Book chapter

On the costs of cultural diversity

ContributorsGrin, François
Publication date2004

Much of the debate surrounding the appropriateness of measures to protect or promote human diversity (usually embodied in attributes like language, religion, ethnicity or culture — with a significant degree of overlap between them) revolves around the question of the costs of such measures. These costs are, in fact, remarkably little-known, a fact which does not stop many commentators from making quite self-assured claims in this regard, generally to the effect that maintaining diversity is a costly indulgence. Perceptions of the costs of diversity maintenance may have far-reaching implications, including some that are put before us at this year's Francqui Prize Conference: if these costs are high, they further lessen the political legitimacy of a diversity which is already suspected of reducing people's willingness to finance economic solidarity. It is therefore useful to reflect on the question of costs, both in conceptual and in empirical terms. As will be shown in this paper, available evidence indicates that the costs of diversity maintenance are lower than is commonly believed. This does not amount to an argument that the protection or promotion of cultural diversity is an appropriate goal for public policy; however, it significantly reinforces the credibility of such an argument, while pointing to some of the weaknesses of the opposite claim.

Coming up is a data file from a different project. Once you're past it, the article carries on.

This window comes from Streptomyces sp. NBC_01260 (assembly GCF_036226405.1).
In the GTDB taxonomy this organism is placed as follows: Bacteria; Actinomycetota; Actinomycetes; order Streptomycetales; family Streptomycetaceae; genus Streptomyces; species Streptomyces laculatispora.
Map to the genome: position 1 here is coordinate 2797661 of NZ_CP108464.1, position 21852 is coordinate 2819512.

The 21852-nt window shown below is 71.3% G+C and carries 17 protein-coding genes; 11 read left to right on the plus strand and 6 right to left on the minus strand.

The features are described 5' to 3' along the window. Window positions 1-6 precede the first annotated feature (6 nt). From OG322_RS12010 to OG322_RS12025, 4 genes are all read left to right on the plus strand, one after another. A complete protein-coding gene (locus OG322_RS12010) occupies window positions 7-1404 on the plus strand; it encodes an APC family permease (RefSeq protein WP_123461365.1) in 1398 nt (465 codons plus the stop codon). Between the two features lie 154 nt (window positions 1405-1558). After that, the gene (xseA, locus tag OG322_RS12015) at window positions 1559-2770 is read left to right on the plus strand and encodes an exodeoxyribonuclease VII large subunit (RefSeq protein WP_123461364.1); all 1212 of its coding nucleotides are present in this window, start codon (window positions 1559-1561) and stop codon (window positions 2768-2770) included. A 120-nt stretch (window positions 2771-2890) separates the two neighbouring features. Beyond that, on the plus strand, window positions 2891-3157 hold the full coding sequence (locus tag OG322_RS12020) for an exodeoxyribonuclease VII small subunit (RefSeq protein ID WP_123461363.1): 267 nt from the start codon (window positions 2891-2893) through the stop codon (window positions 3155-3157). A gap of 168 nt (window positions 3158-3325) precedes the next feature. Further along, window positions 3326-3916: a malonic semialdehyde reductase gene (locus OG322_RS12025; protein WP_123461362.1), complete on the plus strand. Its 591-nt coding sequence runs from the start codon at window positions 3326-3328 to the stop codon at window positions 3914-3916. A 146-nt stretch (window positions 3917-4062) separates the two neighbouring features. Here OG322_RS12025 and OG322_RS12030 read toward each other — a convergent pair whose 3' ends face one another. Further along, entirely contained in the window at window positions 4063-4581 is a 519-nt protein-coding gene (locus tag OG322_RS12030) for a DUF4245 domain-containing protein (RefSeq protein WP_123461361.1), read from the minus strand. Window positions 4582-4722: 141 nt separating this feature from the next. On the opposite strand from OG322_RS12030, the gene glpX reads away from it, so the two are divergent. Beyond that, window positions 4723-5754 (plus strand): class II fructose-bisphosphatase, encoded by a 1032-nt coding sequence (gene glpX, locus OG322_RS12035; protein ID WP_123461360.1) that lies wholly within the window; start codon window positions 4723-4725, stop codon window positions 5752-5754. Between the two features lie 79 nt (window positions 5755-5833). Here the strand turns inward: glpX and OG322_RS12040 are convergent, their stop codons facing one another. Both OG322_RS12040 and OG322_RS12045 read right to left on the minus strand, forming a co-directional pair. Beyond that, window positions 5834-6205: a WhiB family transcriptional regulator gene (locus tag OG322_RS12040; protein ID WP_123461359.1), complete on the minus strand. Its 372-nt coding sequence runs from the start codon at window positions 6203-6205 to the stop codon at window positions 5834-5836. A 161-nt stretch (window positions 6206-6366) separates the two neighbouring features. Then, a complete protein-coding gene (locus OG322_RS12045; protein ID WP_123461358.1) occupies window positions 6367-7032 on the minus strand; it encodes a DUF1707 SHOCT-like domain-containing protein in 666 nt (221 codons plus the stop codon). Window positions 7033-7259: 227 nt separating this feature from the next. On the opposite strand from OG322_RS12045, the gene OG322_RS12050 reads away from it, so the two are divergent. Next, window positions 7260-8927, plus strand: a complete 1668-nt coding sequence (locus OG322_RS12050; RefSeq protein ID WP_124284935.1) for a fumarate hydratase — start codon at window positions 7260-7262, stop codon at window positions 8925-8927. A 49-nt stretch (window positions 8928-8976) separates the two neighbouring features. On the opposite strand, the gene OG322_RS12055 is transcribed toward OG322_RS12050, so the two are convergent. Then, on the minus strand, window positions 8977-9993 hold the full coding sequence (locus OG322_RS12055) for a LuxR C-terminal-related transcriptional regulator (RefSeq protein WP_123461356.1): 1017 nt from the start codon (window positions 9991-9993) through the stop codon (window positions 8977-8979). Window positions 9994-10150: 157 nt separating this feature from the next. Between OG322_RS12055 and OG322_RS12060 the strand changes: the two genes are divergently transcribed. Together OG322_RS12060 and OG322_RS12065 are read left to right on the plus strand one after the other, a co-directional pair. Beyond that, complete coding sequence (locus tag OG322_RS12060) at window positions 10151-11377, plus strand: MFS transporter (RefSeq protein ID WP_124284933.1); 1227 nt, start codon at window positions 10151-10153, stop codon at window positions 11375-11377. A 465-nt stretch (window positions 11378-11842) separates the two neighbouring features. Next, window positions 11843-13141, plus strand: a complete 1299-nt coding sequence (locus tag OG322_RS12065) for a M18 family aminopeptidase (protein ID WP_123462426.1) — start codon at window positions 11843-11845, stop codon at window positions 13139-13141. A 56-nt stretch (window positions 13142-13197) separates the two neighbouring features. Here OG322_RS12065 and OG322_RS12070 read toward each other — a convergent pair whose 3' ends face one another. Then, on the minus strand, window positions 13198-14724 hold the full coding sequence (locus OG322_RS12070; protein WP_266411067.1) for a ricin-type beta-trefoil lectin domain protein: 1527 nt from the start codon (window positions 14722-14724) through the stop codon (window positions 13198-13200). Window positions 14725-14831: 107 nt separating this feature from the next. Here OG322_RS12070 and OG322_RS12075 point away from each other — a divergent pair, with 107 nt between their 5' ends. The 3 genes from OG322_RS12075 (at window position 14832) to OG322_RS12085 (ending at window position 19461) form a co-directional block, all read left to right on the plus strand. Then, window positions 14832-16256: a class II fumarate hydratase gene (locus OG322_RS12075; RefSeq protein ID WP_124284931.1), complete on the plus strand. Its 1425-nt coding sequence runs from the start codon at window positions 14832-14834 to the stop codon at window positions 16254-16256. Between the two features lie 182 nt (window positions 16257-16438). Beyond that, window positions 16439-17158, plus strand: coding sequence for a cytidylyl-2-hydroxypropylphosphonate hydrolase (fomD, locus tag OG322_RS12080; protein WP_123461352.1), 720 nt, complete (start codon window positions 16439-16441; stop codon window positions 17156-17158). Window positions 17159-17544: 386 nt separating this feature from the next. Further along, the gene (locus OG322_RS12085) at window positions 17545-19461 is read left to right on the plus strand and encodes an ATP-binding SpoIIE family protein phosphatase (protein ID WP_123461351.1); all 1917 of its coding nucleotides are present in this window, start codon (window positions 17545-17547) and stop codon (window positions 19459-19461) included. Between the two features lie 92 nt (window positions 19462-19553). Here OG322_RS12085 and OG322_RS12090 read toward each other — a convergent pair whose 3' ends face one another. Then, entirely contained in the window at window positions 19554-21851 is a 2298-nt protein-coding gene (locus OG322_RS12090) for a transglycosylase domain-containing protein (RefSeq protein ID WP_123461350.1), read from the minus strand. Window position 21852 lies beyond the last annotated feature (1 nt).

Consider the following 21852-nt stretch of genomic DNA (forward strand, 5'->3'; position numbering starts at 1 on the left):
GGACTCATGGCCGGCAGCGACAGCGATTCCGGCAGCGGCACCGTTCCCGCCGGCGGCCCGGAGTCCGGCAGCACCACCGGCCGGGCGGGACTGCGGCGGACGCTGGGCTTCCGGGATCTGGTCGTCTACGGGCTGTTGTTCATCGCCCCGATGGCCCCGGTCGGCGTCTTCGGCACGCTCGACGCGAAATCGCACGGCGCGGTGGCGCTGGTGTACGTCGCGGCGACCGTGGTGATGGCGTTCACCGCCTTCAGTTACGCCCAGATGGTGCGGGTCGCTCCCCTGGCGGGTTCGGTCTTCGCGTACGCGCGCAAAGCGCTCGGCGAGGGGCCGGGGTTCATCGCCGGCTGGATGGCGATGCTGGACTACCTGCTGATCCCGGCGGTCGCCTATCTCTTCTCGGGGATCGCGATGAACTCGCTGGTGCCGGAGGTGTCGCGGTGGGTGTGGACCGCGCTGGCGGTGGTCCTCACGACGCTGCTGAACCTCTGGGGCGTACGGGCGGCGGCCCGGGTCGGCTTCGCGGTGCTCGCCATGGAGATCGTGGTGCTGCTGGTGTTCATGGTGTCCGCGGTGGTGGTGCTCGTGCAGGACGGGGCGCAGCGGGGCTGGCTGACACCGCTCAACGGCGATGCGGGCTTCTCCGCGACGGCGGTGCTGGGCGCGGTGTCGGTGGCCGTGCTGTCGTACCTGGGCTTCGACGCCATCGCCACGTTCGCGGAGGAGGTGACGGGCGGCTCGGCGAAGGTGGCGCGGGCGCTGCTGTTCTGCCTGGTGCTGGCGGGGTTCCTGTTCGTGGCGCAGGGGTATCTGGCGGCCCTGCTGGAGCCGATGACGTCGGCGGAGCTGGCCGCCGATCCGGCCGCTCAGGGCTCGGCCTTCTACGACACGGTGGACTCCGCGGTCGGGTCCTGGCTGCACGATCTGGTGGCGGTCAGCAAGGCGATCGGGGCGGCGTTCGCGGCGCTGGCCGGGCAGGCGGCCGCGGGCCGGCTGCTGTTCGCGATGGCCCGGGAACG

• Cultural diversity
  • Economics of multilingualism
Citation (ISO format)
GRIN, François. On the costs of cultural diversity. In: Cultural Diversity versus Economic Solidarity. Bruxelles : [s.n.], 2004. p. 189–202.
Main files (1)
Book chapter (Published version)
  • PID : unige:40079

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